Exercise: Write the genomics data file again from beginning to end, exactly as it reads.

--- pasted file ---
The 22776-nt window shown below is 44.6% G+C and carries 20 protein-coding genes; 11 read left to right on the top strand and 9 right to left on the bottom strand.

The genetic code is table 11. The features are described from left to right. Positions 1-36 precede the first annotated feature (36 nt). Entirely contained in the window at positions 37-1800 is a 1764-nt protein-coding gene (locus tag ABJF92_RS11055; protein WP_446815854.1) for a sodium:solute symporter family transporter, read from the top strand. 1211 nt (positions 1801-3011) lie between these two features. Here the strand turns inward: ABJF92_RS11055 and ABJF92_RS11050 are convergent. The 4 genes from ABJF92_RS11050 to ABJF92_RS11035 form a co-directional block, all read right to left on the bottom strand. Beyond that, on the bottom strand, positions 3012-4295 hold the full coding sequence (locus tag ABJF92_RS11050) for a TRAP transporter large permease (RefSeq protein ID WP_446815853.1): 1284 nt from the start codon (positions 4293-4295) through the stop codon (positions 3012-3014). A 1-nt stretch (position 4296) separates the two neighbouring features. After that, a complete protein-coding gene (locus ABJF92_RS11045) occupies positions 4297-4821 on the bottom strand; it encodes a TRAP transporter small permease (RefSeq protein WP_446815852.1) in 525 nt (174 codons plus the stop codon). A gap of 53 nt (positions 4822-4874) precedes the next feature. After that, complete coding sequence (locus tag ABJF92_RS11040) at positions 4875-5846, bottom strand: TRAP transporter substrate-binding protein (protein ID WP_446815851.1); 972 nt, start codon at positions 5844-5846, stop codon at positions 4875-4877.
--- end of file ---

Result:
The 22776-nt window shown below is 44.6% G+C and carries 20 protein-coding genes; 11 read left to right on the top strand and 9 right to left on the bottom strand.

The genetic code is table 11. The features are described from left to right. Positions 1-36 precede the first annotated feature (36 nt). Entirely contained in the window at positions 37-1800 is a 1764-nt protein-coding gene (locus tag ABJF92_RS11055; protein WP_446815854.1) for a sodium:solute symporter family transporter, read from the top strand. 1211 nt (positions 1801-3011) lie between these two features. Here the strand turns inward: ABJF92_RS11055 and ABJF92_RS11050 are convergent. The 4 genes from ABJF92_RS11050 to ABJF92_RS11035 form a co-directional block, all read right to left on the bottom strand. Beyond that, on the bottom strand, positions 3012-4295 hold the full coding sequence (locus tag ABJF92_RS11050) for a TRAP transporter large permease (RefSeq protein ID WP_446815853.1): 1284 nt from the start codon (positions 4293-4295) through the stop codon (positions 3012-3014). A 1-nt stretch (position 4296) separates the two neighbouring features. After that, a complete protein-coding gene (locus ABJF92_RS11045) occupies positions 4297-4821 on the bottom strand; it encodes a TRAP transporter small permease (RefSeq protein WP_446815852.1) in 525 nt (174 codons plus the stop codon). A gap of 53 nt (positions 4822-4874) precedes the next feature. After that, complete coding sequence (locus tag ABJF92_RS11040) at positions 4875-5846, bottom strand: TRAP transporter substrate-binding protein (protein ID WP_446815851.1); 972 nt, start codon at positions 5844-5846, stop codon at positions 4875-4877.